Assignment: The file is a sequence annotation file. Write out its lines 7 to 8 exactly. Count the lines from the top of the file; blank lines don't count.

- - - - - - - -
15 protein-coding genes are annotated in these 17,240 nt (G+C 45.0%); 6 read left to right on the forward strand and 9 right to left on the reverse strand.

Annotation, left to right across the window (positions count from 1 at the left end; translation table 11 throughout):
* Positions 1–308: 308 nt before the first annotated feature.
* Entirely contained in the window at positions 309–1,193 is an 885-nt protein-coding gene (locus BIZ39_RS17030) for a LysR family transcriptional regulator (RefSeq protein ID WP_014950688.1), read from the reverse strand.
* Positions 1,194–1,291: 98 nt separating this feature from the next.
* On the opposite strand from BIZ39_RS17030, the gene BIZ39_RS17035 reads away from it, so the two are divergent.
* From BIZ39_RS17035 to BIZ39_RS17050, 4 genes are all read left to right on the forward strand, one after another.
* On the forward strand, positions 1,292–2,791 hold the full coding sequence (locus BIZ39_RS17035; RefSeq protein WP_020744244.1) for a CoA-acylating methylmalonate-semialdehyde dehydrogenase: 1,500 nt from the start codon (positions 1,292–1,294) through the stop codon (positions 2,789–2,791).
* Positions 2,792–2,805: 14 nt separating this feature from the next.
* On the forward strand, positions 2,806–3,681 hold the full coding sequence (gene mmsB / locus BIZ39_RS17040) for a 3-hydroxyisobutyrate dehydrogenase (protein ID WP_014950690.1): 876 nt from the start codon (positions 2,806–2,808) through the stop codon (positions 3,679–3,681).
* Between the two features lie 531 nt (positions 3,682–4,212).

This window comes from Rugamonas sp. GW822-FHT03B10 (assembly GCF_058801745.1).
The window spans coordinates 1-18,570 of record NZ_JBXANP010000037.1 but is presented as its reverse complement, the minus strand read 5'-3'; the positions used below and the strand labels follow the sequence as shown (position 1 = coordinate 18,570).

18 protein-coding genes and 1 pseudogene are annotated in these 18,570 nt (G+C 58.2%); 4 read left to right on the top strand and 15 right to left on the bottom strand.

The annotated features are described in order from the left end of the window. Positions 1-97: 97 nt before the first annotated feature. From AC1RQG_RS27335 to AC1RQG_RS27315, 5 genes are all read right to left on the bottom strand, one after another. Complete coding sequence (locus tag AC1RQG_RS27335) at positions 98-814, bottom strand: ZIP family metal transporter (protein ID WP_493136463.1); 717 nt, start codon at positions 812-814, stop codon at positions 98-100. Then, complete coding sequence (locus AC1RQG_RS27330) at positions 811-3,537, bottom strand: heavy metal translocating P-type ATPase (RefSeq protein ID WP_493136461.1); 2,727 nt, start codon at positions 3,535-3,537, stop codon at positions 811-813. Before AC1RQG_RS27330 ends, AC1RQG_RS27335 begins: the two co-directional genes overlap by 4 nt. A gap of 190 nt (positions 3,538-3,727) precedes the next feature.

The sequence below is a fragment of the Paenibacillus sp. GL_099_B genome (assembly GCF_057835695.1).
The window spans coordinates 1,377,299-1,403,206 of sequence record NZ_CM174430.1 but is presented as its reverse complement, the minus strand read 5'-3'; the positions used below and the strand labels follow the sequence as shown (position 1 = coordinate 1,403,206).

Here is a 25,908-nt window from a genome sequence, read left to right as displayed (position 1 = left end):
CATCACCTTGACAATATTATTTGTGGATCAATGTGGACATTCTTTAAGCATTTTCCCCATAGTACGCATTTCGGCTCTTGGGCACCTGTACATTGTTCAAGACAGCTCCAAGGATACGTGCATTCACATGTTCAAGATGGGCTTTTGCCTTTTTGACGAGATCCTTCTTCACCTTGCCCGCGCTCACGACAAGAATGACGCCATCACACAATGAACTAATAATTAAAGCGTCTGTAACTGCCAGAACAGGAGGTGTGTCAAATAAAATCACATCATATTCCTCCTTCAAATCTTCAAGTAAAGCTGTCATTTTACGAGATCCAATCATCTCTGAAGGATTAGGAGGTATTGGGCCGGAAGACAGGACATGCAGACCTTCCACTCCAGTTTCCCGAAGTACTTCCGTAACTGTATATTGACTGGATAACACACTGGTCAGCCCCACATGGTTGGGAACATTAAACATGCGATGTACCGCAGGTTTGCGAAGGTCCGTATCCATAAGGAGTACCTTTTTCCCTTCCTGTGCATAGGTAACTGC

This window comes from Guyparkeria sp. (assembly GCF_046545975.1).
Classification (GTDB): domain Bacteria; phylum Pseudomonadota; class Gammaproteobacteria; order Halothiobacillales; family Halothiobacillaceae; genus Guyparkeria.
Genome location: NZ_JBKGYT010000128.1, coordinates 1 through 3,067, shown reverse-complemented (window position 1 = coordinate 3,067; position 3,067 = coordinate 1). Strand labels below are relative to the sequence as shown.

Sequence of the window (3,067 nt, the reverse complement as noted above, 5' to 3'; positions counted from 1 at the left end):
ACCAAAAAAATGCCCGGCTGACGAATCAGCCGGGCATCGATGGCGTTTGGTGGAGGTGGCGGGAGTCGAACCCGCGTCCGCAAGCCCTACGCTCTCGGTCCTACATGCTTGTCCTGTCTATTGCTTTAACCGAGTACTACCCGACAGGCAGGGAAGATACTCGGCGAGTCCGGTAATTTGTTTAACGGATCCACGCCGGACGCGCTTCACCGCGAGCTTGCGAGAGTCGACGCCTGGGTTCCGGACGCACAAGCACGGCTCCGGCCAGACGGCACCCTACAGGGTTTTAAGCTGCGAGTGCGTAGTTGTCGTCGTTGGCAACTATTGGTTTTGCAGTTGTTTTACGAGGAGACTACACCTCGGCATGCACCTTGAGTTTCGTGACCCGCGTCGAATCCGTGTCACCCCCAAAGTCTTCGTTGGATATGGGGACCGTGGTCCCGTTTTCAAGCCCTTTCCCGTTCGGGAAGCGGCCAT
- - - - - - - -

* From BIZ39_RS17035 to BIZ39_RS17050, 4 genes are all read left to right on the forward strand, one after another.
* On the forward strand, positions 1,292–2,791 hold the full coding sequence (locus BIZ39_RS17035; RefSeq protein WP_020744244.1) for a CoA-acylating methylmalonate-semialdehyde dehydrogenase: 1,500 nt from the start codon (positions 1,292–1,294) through the stop codon (positions 2,789–2,791).